Patients

Experiments in vitro were done using samples of peripheral blood collected from nine patients with histologically confirmed, locally advanced or metastatic renal cell carcinoma or soft tissue sarcoma. None of the patients had been treated with chemotherapy or radiation therapy for at least 6 mo before collection of blood.

Peripheral blood mononuclear cells from 19 patients (9 females and 10 males; age, 46-80 y) who were treated in a phase I clinical trial with RTA 402 conducted at Sammons Cancer Center (Dallas, TX) were analyzed (study ID number C-0702). All patients were diagnosed with locally advanced (stage II-III) or metastatic(stage IV) pancreatic adenocarcinoma and were not amenable to resection with curative intent. CDDO-Me (RTA 402) was administered orally daily for 21 d. Nine patients received a dose of 150 mg/d; 2 patients, 200 mg/d; 6 patients, 250 mg/d; and 2 patients, 300 mg/d. All patients were treated with gemcitabine (1,000 mg/m2 i.v.) on days 1, 8, and 15 starting the week RTA 402 was initiated. Cycles were repeated every 28 d. Immunologic evaluations were done before the start of treatment and after 2 wk of treatment with CDDO-Me. All patients provided a written informed consent in an Institutional Review Board–approved protocol.

Mice and tumor models

Female C57BL/6 mice with the age of 6 to 8 wk were obtained from the National Cancer Institute (Frederick, MD). Female severe combined immunodeficient (SCID)–beige mice with the age of 6 to 8 wk were purchased from Taconic. Mice were kept in pathogen-free conditions and handled in accordance with the requirements of the Guideline for Animal Experiments. The following s.c. tumor models were used: EL-4 thymoma (obtained from American Type Culture Collection, Lewis lung carcinoma (LLC), and MC38 colon carcinoma (provided by I. Turkova, University of Pittsburgh, Pittsburgh, PA). LLC–IL-1β cell line was created by transduction of pLXSN/ssIL-1β plasmid made by R. Apte (Ben Gurion University of Negev, Israel) and provided by S. Ostrand-Rosenberg (University of Maryland, Baltimore, MD) using Nucleofector kit (Amaxa). After transduction, cells were cultured for 48 h, followed by G418 selection (CalBiochem). Clones with highest IL-1β production were selected.

Isolation of cells and functional assays

MDSCs were immune-magnetically isolated from spleens of tumor-bearing mice using biotinylated anti-Gr1 antibody (BD Pharmingen) and streptavidin beads (Miltenyi). The purity of Gr-1+CD11b+ cell populations was >95%. Splenocytes from OT-1 mice were used in functional tests. CD8+ T cells from these mice have a T cell receptor (TCR) that recognize ovalbumin-derived peptide SIINFEKL. The number of IFN-γ–producing cells in response to stimulation with 10 μg/mL specific or control (RAHYNIVTF) peptide was evaluated in an Enzyme-Linked ImmunoSpot (ELISPOT) assay as described earlier (24). The spots were counted in triplicate and calculated using an automatic ELISPOT counter (Cellular Technology, Ltd.). Peptides were purchased from American Peptide Company. Cell proliferation induced by antigen-specific or CD3/CD28 antibody stimulation (0.5 and 5 μg/mL, respectively) was evaluated using [3H]thymidine incorporation as described previously (24).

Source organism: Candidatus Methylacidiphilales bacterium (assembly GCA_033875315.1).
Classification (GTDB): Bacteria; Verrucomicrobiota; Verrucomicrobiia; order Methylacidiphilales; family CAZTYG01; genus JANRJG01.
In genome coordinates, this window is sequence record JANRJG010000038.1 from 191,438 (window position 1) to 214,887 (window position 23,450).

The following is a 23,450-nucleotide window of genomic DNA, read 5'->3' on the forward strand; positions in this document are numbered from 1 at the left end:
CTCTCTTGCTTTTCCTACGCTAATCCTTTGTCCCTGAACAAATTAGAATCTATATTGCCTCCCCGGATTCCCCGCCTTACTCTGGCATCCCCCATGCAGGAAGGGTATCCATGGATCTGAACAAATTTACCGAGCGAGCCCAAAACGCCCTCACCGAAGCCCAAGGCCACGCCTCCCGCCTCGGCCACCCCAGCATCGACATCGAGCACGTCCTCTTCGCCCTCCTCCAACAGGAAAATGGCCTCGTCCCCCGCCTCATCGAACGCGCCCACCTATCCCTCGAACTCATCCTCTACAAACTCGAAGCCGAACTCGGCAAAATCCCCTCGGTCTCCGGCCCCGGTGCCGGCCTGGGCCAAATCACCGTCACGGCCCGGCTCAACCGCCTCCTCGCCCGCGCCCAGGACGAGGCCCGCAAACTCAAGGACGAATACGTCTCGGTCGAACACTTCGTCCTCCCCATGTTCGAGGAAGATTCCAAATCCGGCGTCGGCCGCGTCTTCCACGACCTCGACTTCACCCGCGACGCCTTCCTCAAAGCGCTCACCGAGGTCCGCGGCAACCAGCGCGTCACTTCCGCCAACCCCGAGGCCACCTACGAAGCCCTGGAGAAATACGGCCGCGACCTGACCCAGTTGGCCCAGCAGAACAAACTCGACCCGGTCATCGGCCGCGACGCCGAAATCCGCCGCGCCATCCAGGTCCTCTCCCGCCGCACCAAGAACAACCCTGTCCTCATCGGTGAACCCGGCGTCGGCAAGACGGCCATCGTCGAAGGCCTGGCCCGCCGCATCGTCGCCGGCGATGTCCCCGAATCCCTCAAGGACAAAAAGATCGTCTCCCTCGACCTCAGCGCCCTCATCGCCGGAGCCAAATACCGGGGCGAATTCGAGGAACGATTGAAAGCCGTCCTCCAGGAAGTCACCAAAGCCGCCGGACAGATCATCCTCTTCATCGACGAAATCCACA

For some assays, 2 million splenocytes were incubated with the relevant antibodies, and then, flow cytometry data were acquired using a FACSCalibur flow cytometer (BD Biosciences) and were analyzed using FlowJo software (Tree Star).

Dendritic cell culture and isolation of MDSC and T cells

Dendritic cells were generated from Mononuclear cells (MNC) obtained from healthy donor leukocyte-enriched buffy coat (Florida Blood Services) by 5-d culture with 50 ng/mL recombinant human granulocyte macrophage colony-stimulating factor (PeproTech, Inc.) and 6 ng/mL IL-4 (PeproTech, Inc.). T cells were purified from another unrelated healthy donor buffy coat by enrichment from peripheral blood mononuclear cells using human T-cell enrichment columns (R&D Systems, Inc.) according to the manufacturer instructions.

For isolation of MDSC, MNC isolated from 30 mL of patient's peripheral blood were cultured overnight in complete media at a concentration of 4 × 106/mL. For the evaluation of phenotype, cells were labeled with appropriate panels of antibodies, and viable cells (4',6-diamidino-2-phenylindole negative) were sorted into LinHLA-DRCD33+ or CD14CD33+CD11bhigh cells using a FACSAria cell sorter (Becton Dickinson). Lineage (Lin) markers included CD3, CD14, CD19, and CD56. All monoclonal antibodies used were from BD Pharmingen. The phenotype of the cells and postsort purity was evaluated by multicolor flow cytometry using a FACSAria cytometer (BD Biosciences) using FlowJo software.

Qualitative and quantitative identification of T cells secreting IFN-γ (ELISPOT assay)

The IFN-γ ELISPOT assay was done in 96-well MultiScreen-HA plates (Millipore) coated overnight at 4°C with 1.4 μg/mL purified anti-human IFN-γ monoclonal antibody (clone 1-D1K; Mabtech, Inc.) in Dulbecco's Phosphate Buffered Saline (DPBS) (Thermo Scientific). T cells (2 × 105) and autologous dendritic cells were placed into each well at a 50:1 ratio in triplicates with or without MDSC at different ratios (1:2, 1:4, and 1:8). CDDO-Me was added at a concentration of 200 or 300 nmol/L. Triplicates for positive controls (T cells + 5 μg/mL phytohemagglutinin; Sigma-Aldrich) and negative controls (T cells alone) were also added to the assay. Following 48-h incubation at 37°C in a humidified 5% CO2 incubator, plates were washed in DPBS and incubated for 2 h with 1 μg/mL biotinylated anti-human IFN-γ monoclonal antibody (clone 7-B6-1; Mabtech, Inc.), followed by 1 h incubation with 1 μg/mL streptavidin–horseradish peroxidase at room temperature. Spots were visualized with 50 μL per well 3,3′,5,5′-tetramethylbenzidine-hydrogen (TMB-H) peroxidase substrate (Moss, Inc.). The spots were counted with an ImmunoSpot System (Cellular Technology, Ltd.).